Platinum End
Episode 15

by Nicholas Dupree,

How would you rate episode 15 of
Platinum End ?
Community score: 2.3

Alright everybody, we've reached a new story arc in Platinum End, which means it's time to regroup, and prepare for the final haul. We don't get a totally new OP, but we do get the old one revamped with new characters and a new edit of BAND-MAID's “Sense” to let us know we're in uncharted territory. And the big question staring down the show moving into this second half is simple: what the hell is there left to do? The answer, to PE's credit, at least has the chance to be interesting.

It's easy to forget, since we jumped into the killing so quickly, but there's not actually anything in the God Candidate rulebook that says they have to ice eachother to become God. It's implied, what with some of them getting arrows that can only kill, but if the six remaining Candidates decide they don't want to go full Battle Royale, there's nothing stopping them from figuring out a different way to decide who wins. So having Susumu, the kid who turned out to have been pulling Metropoliman's strings during the last fight, reveal this whole deity election to the world, has a lot of potential for interesting stories.

How will the world at large react to these kinds of supernatural powers being revealed? Or how about the seeming confirmation that some kind of monolithic God really exists? Will the other candidates try to hide and flee, or will they follow Susumu's lead and reveal themselves to the masses? If they all end up out in the open, how exactly will they end up picking who becomes God? There's no guarantee these questions will get satisfying answers – and I certainly don't have much faith on that front – but there's at least more room for something unique to happen here, compared to the rote and underwritten death game shenanigans of the first half.

Granted, this is still Platinum End so the way we reach that point is riddled with awkward-to-infuriating writing decisions. We start off with Mirai losing what bare goodwill he got from me last episode, when he starts trying to argue that it was wrong for Mukaido to kill because gosh, what would his family think if they knew? I know complaining about Mirai is beating a dead horse, but I just can't take “wouldn't his wife be sad to know he killed a genocidal incestuous pedophile?” seriously in any capacity. Anyway this is all just empty platitudes to get us to an incredibly lifeless bit of romance between Mirai and Saki, which solidifies that even after all these climactic fights and deaths, our central pair have all the romantic chemistry of dried asphalt.

With that out of the way we get a perfunctory meeting with the remaining angels, which you'd think would be a chance to shed light on how these heavenly beings feel about anything that's happened so far. Instead, all the scene establishes is that none of the 3 remaining mystery candidates wants to start another fight, and that one of them is a woman who's using her powers to go on a free tropical vacation and spam her Instagram feed. I think that's meant to paint her as shallow, but it's by far the most human thing anybody in this show has done in months, so I consider her my new favorite character until proven otherwise. Which will probably happen in like 3 weeks when it's revealed she's an unrepentant racist with an Electra Complex or something, knowing this show.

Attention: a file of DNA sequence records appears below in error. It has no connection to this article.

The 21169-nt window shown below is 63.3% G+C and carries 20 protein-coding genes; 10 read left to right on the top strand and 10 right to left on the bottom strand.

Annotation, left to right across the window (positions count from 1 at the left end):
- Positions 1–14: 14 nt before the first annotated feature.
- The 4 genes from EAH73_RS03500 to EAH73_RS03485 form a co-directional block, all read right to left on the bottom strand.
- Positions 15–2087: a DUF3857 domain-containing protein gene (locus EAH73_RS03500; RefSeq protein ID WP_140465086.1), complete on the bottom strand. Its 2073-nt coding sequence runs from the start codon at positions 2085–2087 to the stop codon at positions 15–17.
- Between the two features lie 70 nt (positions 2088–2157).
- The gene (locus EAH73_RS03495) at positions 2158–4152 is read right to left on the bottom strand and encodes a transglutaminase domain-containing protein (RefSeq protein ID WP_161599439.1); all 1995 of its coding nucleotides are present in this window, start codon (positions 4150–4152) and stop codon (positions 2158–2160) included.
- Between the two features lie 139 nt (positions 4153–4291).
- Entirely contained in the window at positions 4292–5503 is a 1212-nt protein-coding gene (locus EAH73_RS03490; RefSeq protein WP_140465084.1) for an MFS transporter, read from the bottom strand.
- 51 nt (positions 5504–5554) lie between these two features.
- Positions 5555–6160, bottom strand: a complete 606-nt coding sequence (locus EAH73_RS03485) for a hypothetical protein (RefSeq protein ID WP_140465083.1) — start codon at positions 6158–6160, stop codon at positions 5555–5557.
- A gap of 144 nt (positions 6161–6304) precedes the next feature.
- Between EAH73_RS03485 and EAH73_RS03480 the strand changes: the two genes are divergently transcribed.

Then there's Susumu himself, who has to basically cram his entire character backstory into a couple minutes in order to fit it in around all this. He marks our second suicidal grade-schooler, and since he's not going to get killed by Metropoliman he can actually develop as a character, but there's not much to him at face value. If his story's to be believed, he was just a sort of lonely kid who had an intrusive thought about eating a pack of sleeping pills, and that opened up just enough of a window for his angel to draft him into God Wars. The only major hint there might be more to this kid is his excitement at seeing Mirai fight Metropoliman, and that offers him a potential angle as a foil for our reluctant hero. Imagine seeing Mira's juvenile aversion to killing going up against an impulsive kid who sees life and death as Saturday morning cartoons. There's a lot you could do there!

But like I said, I don't exactly have faith any of this will turn out very well. I've seen enough of Platinum End to know it can smother an interesting idea with fierce efficiency. Still, if we're in this for the long haul we should at least try to find the good where we can take it.

Rating:

Platinum End is currently streaming on Crunchyroll and Funimation.


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